Bought it for completeness’ sake, will never listen to it again. This is what lies beneath the bottom of the barrel. It’s literally shitty home recordings of Kurt messing about on guitar, and there is no way in hell he would have wanted us to hear any of this.
Collective Soul, See What You Started By Continuing.
This took a few years to come out, and I’m not sure why. It sounds like all the other Collective Soul albums – crunchy riffs, kinda poppy melodies. It’s not bad for what it is, but what it is isn’t worth writing home about.
Shawn Colvin, Uncovered.
Shawn Colvin is as much an interpreter as she is a singer/songwriter. This is her second album of covers, and I like it as much as her first. She picks some interesting tunes here, most notably for me Crowded House’s “Private Universe.” Nice stuff.
Harry Connick Jr., That Would Be Me.
Harry’s been on a pop trajectory for some time, and here’s where he takes the plunge. That said, these are strong songs, and he sings them well. I mean, of course he sings them well, he’s Harry Connick Jr. But if you don’t mind your jazz crooners going pop, this is fine.
Hahaha. Oh Jesus. Danzig covers all kinds of people on this record, and his voice and the production haven’t sounded this lousy since his Samhain days. Aerosmith’s “Lord of the Thighs” as sung by Danzig. I mean, good lord. And he covers a song called “Let Yourself Go” without any irony.
I have always liked Def Leppard. This self-titled effort is uncommonly strong for latter-day Leppard, and it rocks and rolls convincingly. It’s also generously long, which makes the fact that it’s actually pretty good even better.
The Dodos, Individ.
More strong guitar-rock from this outfit. I remember liking this, I remember rocking out to it, but I can’t remember much more about it. I should listen to it again, but there’s just so much I want to listen to more. Which, in a way, is its own review.
Bob Dylan, Shadows in the Night.
Hahaha. Yeah. Dylan sings Sinatra songs with his usual band, from “Autumn Leaves” to “That Lucky Old Sun.” I think I’d prefer a similar project from Cookie Monster. This is dire.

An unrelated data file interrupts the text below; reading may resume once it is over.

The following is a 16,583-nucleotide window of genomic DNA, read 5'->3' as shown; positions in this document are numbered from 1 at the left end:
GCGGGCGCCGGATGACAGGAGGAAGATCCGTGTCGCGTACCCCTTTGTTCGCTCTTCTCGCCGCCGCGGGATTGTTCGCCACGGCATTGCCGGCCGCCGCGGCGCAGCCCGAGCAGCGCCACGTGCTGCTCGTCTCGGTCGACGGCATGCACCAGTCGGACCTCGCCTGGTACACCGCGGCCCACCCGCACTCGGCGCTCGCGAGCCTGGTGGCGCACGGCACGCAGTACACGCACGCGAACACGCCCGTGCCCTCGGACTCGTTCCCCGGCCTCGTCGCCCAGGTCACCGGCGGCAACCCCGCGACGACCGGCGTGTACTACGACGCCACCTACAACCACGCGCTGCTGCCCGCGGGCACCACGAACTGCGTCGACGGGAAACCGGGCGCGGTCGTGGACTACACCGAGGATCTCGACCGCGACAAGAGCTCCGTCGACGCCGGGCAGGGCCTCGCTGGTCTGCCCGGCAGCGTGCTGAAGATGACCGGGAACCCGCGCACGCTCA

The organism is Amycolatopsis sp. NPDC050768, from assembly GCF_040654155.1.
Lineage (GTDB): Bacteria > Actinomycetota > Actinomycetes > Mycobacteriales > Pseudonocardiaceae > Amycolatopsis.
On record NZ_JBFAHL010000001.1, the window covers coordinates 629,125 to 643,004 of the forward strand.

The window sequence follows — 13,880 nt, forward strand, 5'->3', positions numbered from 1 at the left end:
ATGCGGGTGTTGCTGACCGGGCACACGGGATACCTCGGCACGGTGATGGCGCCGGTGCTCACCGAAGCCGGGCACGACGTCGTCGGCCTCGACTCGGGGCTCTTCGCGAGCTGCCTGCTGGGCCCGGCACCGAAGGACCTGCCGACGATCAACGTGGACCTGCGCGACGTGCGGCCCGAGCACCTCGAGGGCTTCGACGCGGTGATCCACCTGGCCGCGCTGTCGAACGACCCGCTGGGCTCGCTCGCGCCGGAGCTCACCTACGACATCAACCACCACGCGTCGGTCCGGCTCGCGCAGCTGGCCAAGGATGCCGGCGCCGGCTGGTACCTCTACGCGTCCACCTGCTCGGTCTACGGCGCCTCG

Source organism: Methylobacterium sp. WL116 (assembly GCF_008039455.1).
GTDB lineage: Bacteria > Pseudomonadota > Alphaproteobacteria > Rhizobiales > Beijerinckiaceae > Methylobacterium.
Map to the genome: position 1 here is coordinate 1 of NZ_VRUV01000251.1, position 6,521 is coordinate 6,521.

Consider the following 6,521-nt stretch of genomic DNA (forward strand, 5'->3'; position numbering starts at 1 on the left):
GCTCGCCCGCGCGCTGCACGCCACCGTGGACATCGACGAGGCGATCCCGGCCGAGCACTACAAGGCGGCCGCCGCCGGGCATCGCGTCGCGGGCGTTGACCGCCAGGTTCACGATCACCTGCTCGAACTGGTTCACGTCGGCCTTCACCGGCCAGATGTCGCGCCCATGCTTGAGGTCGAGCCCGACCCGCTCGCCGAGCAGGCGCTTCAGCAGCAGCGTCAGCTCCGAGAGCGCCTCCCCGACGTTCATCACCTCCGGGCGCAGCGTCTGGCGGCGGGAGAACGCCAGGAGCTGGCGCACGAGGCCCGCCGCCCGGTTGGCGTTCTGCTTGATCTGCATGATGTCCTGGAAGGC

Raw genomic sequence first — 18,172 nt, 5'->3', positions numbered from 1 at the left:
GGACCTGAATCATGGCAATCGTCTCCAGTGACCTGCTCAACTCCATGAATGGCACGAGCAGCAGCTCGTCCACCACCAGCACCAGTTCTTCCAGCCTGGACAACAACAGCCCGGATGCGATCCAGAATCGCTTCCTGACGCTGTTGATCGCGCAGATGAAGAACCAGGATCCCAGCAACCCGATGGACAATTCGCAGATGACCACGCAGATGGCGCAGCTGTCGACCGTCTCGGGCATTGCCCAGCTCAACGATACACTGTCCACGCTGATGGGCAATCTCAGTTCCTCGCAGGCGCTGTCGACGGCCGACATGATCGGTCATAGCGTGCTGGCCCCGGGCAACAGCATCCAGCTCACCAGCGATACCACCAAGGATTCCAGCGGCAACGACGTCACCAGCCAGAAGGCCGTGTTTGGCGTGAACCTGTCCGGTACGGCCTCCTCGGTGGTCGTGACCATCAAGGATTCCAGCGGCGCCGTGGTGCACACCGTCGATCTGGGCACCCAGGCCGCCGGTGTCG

Enya, Dark Sky Island.
Despite a title and cover that seem to promise darker overtones, this is just another Enya album. What she does is pleasant enough, and I like some of this quite a bit, but if you’re expecting any kind of departure, you won’t get one.
Craig Finn, Faith in the Future.
Second solo album from the Hold Steady frontman, and it’s better than the first. Finn casts his unique voice and sharp poetry against more acoustic backdrops here, and it works well. He still only writes the one kind of song, but if you like that kind of song, here are ten more you will also like.
Four Tet, Morning/Evening.
Two tracks, one called “Morning” and one called “Evening.” Together they add up to 40 minutes of blissful electronic atmosphere. I’m not sure why I didn’t review this one. It’s one of my favorite electronic projects of the year.
Rachel Grimes, The Clearing.
Pianist Grimes has made a beautiful record here, one that combines classical overtones with a sense of the joy in repetition. These songs blend perfectly with one another, and the result is an instrumental suite for the ages.
Gungor, One Wild Life: Soul.
First of a three-album project from the makers of my favorite album of 2013. This one is not as ambitious or interesting, but still sports some really good songs. The sequels are Spirit and Body, and I’ll delve more into this once they’re out next year.
The Juliana Hatfield Three, Whatever, My Love.
First album in ages from these ‘90s stalwarts, and it’s pretty damn good. It includes a sort-of cover of “I Don’t Know What to Do With My Hands,” a song from Hatfield’s project with Nada Surf’s Matthew Caws. I liked it.
Jandek, St. Louis Friday.